When, as the booklet notes tell us, one commentator describes Christopher Fox’s music as "complex" and another as "minimal" we know we are dealing with a composer whose work is not easy to classify. Yet despite the stylistic paradox of these two descriptions, after listening to this disc I began to see the reasons for the apparent conflict of opinions on Fox’s music. There are without question elements of repetition in all of these works for solo cello although I would certainly not apply the label of 'minimalist', for Fox combines this repetition with an intuitive use of extended technique which in these works at least, demonstrates an impressive, sometimes extraordinary, understanding of what can be achieved on the instrument. It is this use of extended technique that is the "complexity" of the music, the repetition serving to bind the music together structurally in a way that some listeners may find strangely satisfying for so called "avant-garde" or experimental music. As a result, Fox achieves a huge range of expression in his work, from the dense, ritualistic opening of chant suspendu via an apparent ethnic influence in Straight lines in broken times³ (the composer denies the influence of Gamelan music in a booklet interview) to the hypnotic, contrasting simplicity of inner, a work which at forty five minutes, imposes tremendous pressure on the concentration of the listener, let alone the performer.
The above points, allied with the fact that Fox’s music constantly reinvents itself, means that his work will, I suspect, always divide opinion. Certainly in the case of inner however, I found that patience and concentration did begin to reap rewards although I would readily admit that I did not think this was likely to be the case after my first aborted listening. I would strongly recommend that prior to listening the booklet for this work be read carefully, as well as the enlightening interview with Richard Ayres that follows it, for together they hold the key to a greater understanding of Fox’s musical philosophy. Essentially, the work is an exploration of the relationship between performer and audience. Fox explains that he is fascinated by the intimacy of this relationship, whether the performer be a musician, stand-up comedian or storyteller. The relationship is developed, quite literally, via a series of thirty related sections collected into "family trees" as the composer puts it and tracked separately on the disc for ease of navigation. The result is a work that will be revered by some and detested by others, with little room for fence sitting I suspect. What is undeniable is that whatever your feeling towards it, the piece has a sense of structure that is in itself something to be admired in a contemporary work for solo instrument on this scale.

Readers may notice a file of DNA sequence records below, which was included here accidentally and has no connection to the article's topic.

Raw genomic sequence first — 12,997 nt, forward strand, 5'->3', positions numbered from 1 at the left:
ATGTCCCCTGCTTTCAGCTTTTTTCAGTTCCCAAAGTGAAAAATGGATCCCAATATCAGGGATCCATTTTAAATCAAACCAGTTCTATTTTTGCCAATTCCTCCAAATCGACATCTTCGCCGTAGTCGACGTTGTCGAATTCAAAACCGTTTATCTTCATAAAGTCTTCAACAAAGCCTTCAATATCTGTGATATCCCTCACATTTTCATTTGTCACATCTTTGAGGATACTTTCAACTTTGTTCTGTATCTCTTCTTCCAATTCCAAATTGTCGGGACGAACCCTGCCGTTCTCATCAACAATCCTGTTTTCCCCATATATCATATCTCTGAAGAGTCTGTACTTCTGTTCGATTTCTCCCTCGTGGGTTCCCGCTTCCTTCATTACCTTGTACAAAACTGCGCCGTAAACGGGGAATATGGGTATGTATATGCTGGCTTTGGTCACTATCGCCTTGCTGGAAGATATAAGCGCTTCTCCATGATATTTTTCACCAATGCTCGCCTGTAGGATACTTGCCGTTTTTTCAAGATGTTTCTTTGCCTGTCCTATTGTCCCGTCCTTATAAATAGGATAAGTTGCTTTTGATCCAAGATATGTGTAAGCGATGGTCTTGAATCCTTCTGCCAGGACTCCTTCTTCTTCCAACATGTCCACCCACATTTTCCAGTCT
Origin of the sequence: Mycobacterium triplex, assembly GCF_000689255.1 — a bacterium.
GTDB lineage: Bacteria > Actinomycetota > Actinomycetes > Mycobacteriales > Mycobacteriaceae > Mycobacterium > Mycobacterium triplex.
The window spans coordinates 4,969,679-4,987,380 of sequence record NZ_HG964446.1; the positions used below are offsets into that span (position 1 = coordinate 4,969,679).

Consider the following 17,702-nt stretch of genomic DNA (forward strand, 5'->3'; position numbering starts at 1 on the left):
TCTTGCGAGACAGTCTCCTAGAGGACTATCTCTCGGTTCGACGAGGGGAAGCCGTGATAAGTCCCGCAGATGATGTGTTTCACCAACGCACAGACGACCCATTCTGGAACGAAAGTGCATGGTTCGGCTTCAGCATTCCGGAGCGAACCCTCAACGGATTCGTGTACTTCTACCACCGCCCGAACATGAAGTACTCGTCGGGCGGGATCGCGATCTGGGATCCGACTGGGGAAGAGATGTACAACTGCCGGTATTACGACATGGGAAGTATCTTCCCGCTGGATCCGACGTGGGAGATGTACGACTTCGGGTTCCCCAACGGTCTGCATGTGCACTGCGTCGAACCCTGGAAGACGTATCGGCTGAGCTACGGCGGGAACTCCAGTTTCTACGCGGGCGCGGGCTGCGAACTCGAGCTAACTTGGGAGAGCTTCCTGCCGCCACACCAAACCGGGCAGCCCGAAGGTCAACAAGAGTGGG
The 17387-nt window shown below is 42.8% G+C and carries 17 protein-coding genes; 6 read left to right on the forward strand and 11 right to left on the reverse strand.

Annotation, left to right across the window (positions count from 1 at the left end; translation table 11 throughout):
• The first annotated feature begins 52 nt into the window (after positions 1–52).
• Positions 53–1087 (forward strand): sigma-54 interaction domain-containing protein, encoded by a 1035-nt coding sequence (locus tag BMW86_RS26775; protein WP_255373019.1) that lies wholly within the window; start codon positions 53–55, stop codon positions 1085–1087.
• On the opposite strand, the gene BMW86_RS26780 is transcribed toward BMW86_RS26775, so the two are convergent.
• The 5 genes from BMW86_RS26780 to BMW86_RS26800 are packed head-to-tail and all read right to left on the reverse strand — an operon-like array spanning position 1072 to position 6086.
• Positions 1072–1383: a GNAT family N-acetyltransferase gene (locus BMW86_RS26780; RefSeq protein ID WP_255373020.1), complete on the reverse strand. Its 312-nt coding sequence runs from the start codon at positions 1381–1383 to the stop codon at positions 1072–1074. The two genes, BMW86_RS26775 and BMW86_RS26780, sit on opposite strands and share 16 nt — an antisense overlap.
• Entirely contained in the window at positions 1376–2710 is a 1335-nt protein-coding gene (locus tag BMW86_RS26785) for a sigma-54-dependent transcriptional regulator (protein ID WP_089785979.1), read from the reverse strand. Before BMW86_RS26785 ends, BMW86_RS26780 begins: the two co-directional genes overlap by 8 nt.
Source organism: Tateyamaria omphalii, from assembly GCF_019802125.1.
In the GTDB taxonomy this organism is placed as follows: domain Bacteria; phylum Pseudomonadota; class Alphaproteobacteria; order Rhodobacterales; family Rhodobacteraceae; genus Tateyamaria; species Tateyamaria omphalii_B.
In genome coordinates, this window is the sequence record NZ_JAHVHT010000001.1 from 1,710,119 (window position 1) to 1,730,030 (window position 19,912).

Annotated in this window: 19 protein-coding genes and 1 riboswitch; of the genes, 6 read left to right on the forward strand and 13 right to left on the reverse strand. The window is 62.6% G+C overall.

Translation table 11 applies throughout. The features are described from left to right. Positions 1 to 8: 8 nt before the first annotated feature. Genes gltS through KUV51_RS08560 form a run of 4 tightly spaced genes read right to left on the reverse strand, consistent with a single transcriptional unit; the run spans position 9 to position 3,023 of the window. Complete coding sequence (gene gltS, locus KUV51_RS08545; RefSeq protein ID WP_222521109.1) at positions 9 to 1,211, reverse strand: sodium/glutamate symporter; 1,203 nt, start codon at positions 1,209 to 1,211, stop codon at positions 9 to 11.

The other three (much shorter) works on the disc are all explorations of the technical and micro-tonal tuning possibilities of string instruments, encompassing such areas as timbre and sonority through bowing as well as pitch relationships as a result of retuning. I say string instruments as opposed to cello for certainly in the case of Generic Compositions #3, #4 and #5, the work is intended for any four stringed instrument, specified as plucked in #3, bowed in #4 and sliding in #5. Straight lines in broken times is concerned with the scalic possibilities arising from the retuning of the cello, the predominant interval here being three-quarters of a tone. This allows Fox to modulate by way of quarter or semitones to other three-quarter tone scales possible within the equal tempered tuning system. It sounds complicated and it is but the outcome is a work that in spite of its daunting compositional premise both technically and "melodically", is surprisingly approachable. In many ways Chant suspendu is the toughest work on the disc to get to grips with. Originally written for cello and piano, this version dispenses with the piano in favour of a computer- generated "particle" of the piano part to create a kind of drone throughout the work. The teeming, dense, sound world resulting is unlike anything else on the disc. It is also another tremendous challenge to the cellist, Anton Lukoszevieze, who remarkably recorded this performance in a single take.
Metier is giving Christopher Fox deserved support with this second release of his music on the label. In terms of the performances Anton Lukoszevieze is as fine an advocate of Fox’s music as the composer is ever likely to get and it is good to know that Metier plan further releases featuring both Lukoszevieze and his ensemble Apartment House. The recorded sound is excellent and the booklet notes by the composer himself invaluable.
Music then that will always provoke stimulating differences of opinion, but all the more valuable for it.